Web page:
The USA’s MannKind Corp says it is determined to push ahead with its investigational inhaled insulin product, despite Eli Lilly becoming the latest firm to decide that such treatments have little commercial value.

Last Friday, Lilly pulled the plug on its AIR inhaled insulin programme with Alkermes, following in the footsteps of Novo Nordisk which halted development of AERx in January. Most high-profile of all was Pfizer’s decision last October to stop marketing Exubera after it failed to make any impact in the diabetes marketplace.

Mannkind has responded to the Lilly pull-out by saying that it is “absolutely committed” to the continued development of its Technosphere Insulin programme, which is in Phase III trials. The firm noted that “that in order to be successful in today's health care market a product must offer improved efficacy and safety, not just improved convenience” and the decisions of Lilly, Pfizer and Novo Nordisk to discontinue the development of their inhaled insulin products “reinforce this view”.

The problem with those three, Mannkind argues is that “none of those products offer any advantages over injectable rapid-acting insulin analogues. However it claims that Technosphere Insulin, has an effectiveness and safety profile that is "clearly differentiated from all existing diabetes treatments”.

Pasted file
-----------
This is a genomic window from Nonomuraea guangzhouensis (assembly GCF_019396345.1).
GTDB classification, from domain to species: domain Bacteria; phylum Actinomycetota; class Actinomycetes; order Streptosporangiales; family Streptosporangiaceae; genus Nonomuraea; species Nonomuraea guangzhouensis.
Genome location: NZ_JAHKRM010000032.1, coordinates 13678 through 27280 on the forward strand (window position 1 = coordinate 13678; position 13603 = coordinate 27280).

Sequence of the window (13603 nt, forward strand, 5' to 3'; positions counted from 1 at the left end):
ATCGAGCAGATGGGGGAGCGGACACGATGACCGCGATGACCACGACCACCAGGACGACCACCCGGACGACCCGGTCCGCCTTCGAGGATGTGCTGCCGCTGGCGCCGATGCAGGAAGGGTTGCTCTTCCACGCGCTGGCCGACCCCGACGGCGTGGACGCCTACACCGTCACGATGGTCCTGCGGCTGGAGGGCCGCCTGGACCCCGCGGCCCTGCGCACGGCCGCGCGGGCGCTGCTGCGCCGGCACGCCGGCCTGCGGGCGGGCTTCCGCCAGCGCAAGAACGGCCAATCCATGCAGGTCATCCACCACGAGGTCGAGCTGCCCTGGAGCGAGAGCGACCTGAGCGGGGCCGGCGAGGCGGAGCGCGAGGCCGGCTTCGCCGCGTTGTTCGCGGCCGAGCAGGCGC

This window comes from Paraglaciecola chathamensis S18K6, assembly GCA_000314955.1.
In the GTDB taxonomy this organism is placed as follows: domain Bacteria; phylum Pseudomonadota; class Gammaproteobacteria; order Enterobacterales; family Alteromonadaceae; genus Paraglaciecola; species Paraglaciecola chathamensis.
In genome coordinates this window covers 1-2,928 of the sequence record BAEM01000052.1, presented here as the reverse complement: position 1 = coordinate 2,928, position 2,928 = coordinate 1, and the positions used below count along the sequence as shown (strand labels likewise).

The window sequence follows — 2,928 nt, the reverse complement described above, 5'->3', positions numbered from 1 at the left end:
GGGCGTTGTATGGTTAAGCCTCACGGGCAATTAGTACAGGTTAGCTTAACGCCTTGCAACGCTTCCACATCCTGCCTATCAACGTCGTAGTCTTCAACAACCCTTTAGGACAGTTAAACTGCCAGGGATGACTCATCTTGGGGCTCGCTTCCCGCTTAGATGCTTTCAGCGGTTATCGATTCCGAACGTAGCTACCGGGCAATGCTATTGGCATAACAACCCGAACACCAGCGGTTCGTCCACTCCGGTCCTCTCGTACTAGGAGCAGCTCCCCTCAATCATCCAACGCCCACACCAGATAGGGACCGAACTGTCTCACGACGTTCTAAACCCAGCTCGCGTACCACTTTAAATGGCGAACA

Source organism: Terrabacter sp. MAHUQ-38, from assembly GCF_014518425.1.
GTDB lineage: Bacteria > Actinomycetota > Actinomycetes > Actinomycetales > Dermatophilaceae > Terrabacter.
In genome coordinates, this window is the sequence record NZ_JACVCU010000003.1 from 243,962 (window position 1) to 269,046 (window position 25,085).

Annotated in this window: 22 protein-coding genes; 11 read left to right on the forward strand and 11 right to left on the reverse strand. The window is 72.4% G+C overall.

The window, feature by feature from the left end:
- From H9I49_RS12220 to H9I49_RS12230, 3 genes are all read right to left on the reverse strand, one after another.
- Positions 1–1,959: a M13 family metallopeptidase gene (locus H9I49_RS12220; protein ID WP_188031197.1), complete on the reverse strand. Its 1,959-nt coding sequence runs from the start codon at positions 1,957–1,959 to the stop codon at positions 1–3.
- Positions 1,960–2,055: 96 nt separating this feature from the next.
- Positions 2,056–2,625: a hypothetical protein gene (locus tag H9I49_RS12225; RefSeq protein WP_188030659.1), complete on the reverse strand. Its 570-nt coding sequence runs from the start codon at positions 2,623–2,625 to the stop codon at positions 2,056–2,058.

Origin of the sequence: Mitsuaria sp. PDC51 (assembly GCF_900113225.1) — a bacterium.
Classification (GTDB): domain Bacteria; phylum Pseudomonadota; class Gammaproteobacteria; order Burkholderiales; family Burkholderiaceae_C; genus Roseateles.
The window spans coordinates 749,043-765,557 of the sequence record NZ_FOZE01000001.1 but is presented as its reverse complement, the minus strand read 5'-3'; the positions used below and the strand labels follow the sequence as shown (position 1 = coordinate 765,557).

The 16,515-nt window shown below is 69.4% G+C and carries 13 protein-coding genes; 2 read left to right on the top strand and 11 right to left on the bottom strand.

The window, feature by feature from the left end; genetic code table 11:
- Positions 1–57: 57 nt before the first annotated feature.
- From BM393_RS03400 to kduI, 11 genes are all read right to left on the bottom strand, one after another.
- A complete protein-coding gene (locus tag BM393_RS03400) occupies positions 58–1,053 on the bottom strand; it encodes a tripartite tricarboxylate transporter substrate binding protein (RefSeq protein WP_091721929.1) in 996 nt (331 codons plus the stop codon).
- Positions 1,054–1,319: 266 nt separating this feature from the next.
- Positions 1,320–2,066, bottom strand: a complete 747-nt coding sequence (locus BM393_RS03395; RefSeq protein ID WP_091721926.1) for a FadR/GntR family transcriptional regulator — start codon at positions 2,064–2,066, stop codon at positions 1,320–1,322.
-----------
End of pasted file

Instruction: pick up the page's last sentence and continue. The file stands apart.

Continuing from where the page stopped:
Specifically, MannKind says its small, patient-friendly Medtone inhaler delivers the drug in a way that much more closely matches the pattern of insulin secretion seen in people without diabetes and Technosphere is the only therapy, among other benefits, that “separately and independently lowers prandial glucose excursions.”

The firm acknowledges that “physicians and regulatory agencies are cautious about a new route of administration” and is therefore conducting “a very robust clinical trial programme involving more than 5,000 patients with diabetes”. It has also undertaken a more comprehensive examination of the toxicology profile of Technosphere “than has been reported for any other inhaled insulin”.

Mannkind concluded by saying that it has sufficient financial resources to fund its insulin programmes and others through the end of 2009. However its enthusiasm does not seem to be shared by investors and the firm’s share price fell 9.6% to $4.99.